Safety risks and failures in mental health settings in England will be looked at as part of a review into patient care, the Government has said.
Announced on Monday, the rapid review will focus on improving safety amid concerns from mental health trust leaders about reports of abuse and poor care within services.
A number of mental health charities and organisations have welcomed the review, declaring it a “positive step” from the Government.
Health minister Maria Caulfield said in a written statement: “This review is an essential first step in improving safety in mental health inpatient settings.
“It will focus on what data and evidence is currently available to healthcare services, including information provided by patients and families and how we can use this data and evidence more effectively to identify patient safety risks and failures in care.”
Ms Caulfield added: “NHS England has also established a three-year Quality Improvement programme which seeks to tackle the root causes of unsafe, poor-quality inpatient care in mental health, learning disability and autism settings.”
Health trust leaders have been “extremely concerned about unacceptable reports of abuse and poor care in mental health services in recent months”, NHS Providers said.
Its director of policy Miriam Deakin said: “We hope this rapid review will identify and support the immediate action that’s needed to improve patient safety and eliminate abuse in mental health services.
“We’re pleased the minister has stressed the review will align with other work already underway in this area. It’s really important there is a clear, consistent message about where to prioritise and focus efforts and resources.
“We must listen to service users, their families and carers to make improvements, and we particularly welcome the review’s focus on using information provided by patients and families, as well as on other sources of evidence and data on mental health services.”
Sarah Hughes, chief executive at Mind, said: “This announcement comes in the wake of deeply concerning reports over the last few months and indeed years from some patients and their loved ones about failings in mental health hospitals across the country.
“It goes without saying that the voices of people with lived experience of this must be central to this review. Mind has been calling for a full statutory inquiry into the state of inpatient mental health settings since the abuse at Edenfield was reported in September.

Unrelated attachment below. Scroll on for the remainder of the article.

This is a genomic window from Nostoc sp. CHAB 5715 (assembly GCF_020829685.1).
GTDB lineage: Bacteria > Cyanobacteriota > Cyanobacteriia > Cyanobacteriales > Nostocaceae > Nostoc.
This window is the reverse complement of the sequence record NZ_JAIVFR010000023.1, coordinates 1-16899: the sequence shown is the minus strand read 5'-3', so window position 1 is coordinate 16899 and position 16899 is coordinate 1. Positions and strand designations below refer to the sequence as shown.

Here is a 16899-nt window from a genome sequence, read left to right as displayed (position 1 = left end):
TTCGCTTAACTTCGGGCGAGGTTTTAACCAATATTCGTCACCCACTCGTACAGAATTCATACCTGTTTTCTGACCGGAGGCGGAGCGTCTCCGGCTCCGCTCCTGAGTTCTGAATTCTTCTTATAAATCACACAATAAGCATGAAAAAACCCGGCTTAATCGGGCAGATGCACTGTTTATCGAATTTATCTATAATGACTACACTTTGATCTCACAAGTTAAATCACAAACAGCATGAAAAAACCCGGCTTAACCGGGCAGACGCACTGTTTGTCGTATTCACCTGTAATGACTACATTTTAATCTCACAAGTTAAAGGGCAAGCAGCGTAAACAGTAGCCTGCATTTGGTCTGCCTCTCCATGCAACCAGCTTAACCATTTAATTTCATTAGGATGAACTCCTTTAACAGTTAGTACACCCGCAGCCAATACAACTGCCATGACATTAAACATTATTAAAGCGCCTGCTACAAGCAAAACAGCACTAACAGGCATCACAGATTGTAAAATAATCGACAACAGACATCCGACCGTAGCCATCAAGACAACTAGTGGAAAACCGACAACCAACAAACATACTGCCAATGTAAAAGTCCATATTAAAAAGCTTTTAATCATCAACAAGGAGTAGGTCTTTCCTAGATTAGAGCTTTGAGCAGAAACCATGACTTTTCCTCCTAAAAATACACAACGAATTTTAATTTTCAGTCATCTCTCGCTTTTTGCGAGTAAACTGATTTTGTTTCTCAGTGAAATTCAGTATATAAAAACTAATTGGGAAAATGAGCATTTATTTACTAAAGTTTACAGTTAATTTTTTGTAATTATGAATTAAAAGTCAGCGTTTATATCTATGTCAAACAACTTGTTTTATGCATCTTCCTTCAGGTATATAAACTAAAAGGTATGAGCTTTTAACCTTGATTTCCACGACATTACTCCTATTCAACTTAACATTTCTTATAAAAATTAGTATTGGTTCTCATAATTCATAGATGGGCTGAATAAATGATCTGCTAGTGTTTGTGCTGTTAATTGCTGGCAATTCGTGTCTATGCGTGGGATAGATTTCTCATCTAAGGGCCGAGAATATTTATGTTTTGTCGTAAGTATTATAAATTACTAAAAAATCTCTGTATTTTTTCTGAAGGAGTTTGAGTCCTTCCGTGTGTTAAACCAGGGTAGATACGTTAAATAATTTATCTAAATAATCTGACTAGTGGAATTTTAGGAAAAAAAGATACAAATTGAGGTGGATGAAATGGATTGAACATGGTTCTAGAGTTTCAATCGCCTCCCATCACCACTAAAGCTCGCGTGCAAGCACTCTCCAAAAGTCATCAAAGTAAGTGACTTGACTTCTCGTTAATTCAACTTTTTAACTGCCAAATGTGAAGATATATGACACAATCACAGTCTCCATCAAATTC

“This review needs to gather information on the much deeper-set systemic failings in mental health care, and establish what works in successful mental health settings that provide therapeutic and safe care.”
Sean Duggan, chief executive of the NHS Confederation’s Mental Health Network said: “Health leaders working in mental health services are committed to ensuring the safety and dignity of those who need inpatient care.
“They are clear that the examples we have seen and heard of in recent months are simply not acceptable and await the findings of the review with interest.”
News of the review comes after the Prime Minister said £150 million in Government funding for mental health services will “alleviate pressure” in A&E departments.
The funding up to 2024/25 will be used for 150 new projects to support mental health urgent and emergency care services, the Department of Health and Social Care (DHSC) said in a statement.
Rishi Sunak told ITV News the funding will allow those with mental health challenges to be treated “closer to home” as he aimed to reduce the number of patients in A&E.
It will also fund up to 100 new specialist mental health ambulances over the next two years.
The 150 projects include new mental health urgent assessment and care centres, redesigned and refurbished existing mental health facilities including in emergency departments, spaces outside A&E and the expansion of crisis lines.
The DHSC said the remaining £7 million of the funding will go to the new ambulances which have been designed to provide a calmer environment for the patient.
The Government said it is investing an extra £2.3 billion per year into mental health services by 2024, which will deliver an additional 27,000 mental health professionals and give two million more people the help they need.